The painted green arrow on the ground starts in the parking lot, then leads inside one of Iran's largest family-planning clinics.
The arrow has already been worn down by the feet of 20,000 men seeking vasectomies. "It's so that clients can find us without asking, if they're embarrassed," says Fereydoun Forouhary, director of the clinic.
Though it is commonly believed in many Islamic societies that large families are good, Iran has taken a decidedly different approach. Its public embrace of family planning has been so determined that - as the global population officially surged to more than 6 billion last month - the United Nations considers Iran a model for Muslim nations worldwide.
"These mullahs are often seen as fundamentalist," says a longtime Iranian observer who asked not to be named. "But on family planning they have been very flexible, progressive, and pragmatic."
Iran's transformation has been one of extremes. During the early days of the Islamic revolution 20 years ago, babies were sought to bolster the ranks of "soldiers for Islam." By 1986, the population had jumped in a decade from 33 million to nearly 50 million. But when the Iran-Iraq war of the 1980s was over and Iran's economy took a significant downturn, the country faced serious challenges in supporting this number of people. Job shortages were particularly acute.
Presented with these facts, Ayatollah Ruhollah Khomeini - the Shiite Muslim spiritual leader who led the revolution - permitted debate on the subject of birth control.
"Our government was young, and we were involved in the war," says Dr. Forouhary about the early maximum-baby policy. "But when it was finished, we had time to think. Khomeini always spoke of being up to date, and he and [present spiritual leader Ayatollah Ali] Khamenei have issued fatwas [religious edicts]. They prefer the quality of life and not the quantity of the population."
The Koran, the Muslim holy book, makes no specific mention about birth control, though the Prophet Muhammad himself is recorded as saying, "Marry and multiply, for I shall make a display of you before other nations on the Day of Judgment."
Proponents of family planning counter, however, with these words of the prophet: "The most grueling trial is to have plenty of children with no adequate means." That view seems to have been accepted by many Islamic jurists, including the rector of Cairo's famous Al-Azhar University 35 years ago, who noted that greater numbers were required only in ancient days so that Islam would survive.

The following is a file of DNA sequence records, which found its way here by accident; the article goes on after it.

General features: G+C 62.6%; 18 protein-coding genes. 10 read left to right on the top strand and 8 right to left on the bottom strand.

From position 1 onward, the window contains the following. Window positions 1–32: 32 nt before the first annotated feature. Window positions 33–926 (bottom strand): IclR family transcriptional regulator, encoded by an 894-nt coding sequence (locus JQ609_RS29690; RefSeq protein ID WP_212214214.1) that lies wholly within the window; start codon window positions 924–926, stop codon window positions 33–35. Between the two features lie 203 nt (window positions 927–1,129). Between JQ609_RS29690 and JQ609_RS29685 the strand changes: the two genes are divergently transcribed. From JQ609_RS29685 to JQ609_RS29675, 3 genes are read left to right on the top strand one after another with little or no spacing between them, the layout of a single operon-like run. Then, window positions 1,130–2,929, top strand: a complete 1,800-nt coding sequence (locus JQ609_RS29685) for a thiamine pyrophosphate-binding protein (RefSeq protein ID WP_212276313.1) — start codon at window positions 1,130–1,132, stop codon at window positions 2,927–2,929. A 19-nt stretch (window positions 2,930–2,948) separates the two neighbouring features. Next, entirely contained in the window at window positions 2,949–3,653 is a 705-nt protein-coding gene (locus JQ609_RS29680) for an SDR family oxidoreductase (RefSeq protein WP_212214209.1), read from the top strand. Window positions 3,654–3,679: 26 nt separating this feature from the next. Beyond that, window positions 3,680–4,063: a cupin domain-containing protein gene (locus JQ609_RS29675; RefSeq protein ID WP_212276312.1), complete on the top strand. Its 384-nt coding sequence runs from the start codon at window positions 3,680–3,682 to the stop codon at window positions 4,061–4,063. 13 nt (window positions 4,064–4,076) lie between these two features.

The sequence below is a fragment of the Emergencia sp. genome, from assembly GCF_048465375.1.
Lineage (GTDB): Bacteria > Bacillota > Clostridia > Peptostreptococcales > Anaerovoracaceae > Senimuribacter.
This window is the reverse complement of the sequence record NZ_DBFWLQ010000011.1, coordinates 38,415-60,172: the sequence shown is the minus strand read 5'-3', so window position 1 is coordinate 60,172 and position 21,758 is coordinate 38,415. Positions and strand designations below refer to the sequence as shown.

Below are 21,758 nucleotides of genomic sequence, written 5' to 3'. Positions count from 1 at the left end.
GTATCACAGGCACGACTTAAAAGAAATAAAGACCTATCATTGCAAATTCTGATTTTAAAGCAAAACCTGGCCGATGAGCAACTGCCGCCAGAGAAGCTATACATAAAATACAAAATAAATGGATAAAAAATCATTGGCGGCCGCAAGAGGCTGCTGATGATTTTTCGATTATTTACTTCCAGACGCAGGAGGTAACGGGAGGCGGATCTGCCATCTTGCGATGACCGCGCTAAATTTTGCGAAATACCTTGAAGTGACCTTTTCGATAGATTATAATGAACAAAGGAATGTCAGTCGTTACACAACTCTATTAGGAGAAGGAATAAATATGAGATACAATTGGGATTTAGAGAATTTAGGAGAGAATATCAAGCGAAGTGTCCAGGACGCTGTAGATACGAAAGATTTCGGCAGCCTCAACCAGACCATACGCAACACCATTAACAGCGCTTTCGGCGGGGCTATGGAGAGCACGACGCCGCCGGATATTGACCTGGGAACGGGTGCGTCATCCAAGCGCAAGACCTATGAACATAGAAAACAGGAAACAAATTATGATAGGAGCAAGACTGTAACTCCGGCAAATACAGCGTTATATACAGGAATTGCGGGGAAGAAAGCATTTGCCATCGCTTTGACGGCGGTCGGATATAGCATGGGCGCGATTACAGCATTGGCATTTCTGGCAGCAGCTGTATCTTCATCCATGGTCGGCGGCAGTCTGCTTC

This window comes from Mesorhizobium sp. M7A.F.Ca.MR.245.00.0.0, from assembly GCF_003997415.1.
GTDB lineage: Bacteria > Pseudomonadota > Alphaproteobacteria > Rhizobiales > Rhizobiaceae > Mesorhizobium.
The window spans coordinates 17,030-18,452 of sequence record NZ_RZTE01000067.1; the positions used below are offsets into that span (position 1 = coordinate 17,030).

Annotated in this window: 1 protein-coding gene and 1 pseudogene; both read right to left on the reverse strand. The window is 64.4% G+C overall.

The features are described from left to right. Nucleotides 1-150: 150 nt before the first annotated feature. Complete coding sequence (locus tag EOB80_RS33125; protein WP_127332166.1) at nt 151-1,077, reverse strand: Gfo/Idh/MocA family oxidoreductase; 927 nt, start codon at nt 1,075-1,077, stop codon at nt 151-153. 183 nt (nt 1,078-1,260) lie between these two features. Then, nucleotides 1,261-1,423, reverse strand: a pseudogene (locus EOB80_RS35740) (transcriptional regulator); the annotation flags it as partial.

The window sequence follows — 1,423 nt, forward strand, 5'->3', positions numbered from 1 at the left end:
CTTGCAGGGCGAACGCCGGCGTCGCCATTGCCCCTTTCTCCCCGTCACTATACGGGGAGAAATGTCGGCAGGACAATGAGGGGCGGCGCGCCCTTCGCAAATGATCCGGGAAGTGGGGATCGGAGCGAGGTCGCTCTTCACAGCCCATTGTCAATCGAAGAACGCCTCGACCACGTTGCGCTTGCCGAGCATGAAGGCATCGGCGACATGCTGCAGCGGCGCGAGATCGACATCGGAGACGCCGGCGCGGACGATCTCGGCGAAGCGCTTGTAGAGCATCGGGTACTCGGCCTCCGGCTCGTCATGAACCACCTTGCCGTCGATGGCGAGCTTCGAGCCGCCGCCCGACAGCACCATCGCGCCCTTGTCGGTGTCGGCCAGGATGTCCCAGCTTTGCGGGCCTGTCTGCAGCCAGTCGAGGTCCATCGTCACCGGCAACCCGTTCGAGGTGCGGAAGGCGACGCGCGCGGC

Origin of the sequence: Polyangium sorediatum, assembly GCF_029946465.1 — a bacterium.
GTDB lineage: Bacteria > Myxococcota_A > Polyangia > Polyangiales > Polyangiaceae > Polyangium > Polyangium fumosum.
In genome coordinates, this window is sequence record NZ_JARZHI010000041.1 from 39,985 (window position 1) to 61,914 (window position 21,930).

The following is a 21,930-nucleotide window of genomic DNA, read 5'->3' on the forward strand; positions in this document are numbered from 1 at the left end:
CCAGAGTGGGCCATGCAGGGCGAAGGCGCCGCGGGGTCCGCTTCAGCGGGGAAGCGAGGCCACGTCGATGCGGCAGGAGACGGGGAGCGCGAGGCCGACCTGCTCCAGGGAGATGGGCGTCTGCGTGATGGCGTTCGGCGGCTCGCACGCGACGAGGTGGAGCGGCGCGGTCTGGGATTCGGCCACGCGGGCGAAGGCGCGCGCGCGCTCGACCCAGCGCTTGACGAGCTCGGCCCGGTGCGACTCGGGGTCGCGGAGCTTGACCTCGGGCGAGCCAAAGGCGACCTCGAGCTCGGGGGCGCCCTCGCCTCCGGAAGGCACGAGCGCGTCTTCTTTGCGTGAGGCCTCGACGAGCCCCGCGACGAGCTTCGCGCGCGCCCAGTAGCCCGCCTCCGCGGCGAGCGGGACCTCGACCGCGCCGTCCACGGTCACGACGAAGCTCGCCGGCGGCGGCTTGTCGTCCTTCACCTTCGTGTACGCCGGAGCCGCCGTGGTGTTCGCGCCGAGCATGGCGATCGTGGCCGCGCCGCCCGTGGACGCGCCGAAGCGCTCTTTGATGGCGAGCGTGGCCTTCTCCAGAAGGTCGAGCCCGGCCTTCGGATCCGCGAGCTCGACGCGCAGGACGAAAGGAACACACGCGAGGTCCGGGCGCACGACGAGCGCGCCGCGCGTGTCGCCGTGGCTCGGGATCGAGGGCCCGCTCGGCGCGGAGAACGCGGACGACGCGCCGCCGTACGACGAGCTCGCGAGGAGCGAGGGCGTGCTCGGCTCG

In Iran, Shiite Muslim jurisprudence provides for an especially flexible interpretation to fit aged verse with modern realities - and new choices.
"In the early day [Iran's ruling clerics] were out of touch," the Iranian observer says. "But then they realized it was too much. Now the clerics are politicians too, and running the country, so they must be in touch with day-to-day life."
Women still must wear the baggy chador and head scarf in public, according to religious rulings. And abortion is forbidden. But every form of contraception is encouraged and has religious sanction.
The result has been "unbelievable," as Iran's population growth rate has more than halved to less than 1.47 percent in a decade, says Mohamed Mosleh-Uddin, representative of the UN Population Fund (UNFPA) in Tehran. "No other country did such great work in such a short time."
To many, Iran's strategy amounts to a mini "revolution" in itself. "The rest of the developing world has taken 30 to 40 years to get this far, but in Iran there are a 'package' of reasons for their success," says Mr. Mosleh-Uddin. "These three actors have worked together: great religious support, political commitment, and a good health infrastructure. In no other country are all these elements there."
Mosleh-Uddin also cites as a factor Iran's education system, which has increased literacy from 47 percent in pre-revolution days to 85 percent today.
The family-planning program is actually a revitalization of a previous one begun in the 1970s under Shah Muhammad Reza Pahlavi. Today, government health centers - which in remote areas cater to villages of just 500 people - are stocked with an array of contraceptives. Every service and government-provided contraceptive is free - including sterilizing operations for men and women.
Bolstering Iran's large program is the UNFPA, which provides certain contraceptives and education and plans to spend $11 million in the next five years. The UN also arranges for delegates from around the world to travel here to observe the Islamic republic's efforts.
Yet on the streets of Tehran, recognition from the outside means little compared with the official encouragement to limit family size.
"If I have fewer children, it will be better for society and for myself," said Shaban Ali, who was among men who have lined up at Forouhary's Shahid Jaffary Polyclinic to limit their families.
Elsewhere in Tehran, Ghodsi Nasiri, a retired nurse, recalls one of her most memorable moments working in a local clinic. Late one night a car decked in wedding flowers stopped outside, and the new groom knocked on her door.
Ms. Nasiri gave the man a month's supply of the contraceptives he asked for and then offered some recommendations.
"His face was wide with such a smile of thanks," she said. "And then he tipped me!"
(c) Copyright 1999. The Christian Science Publishing Society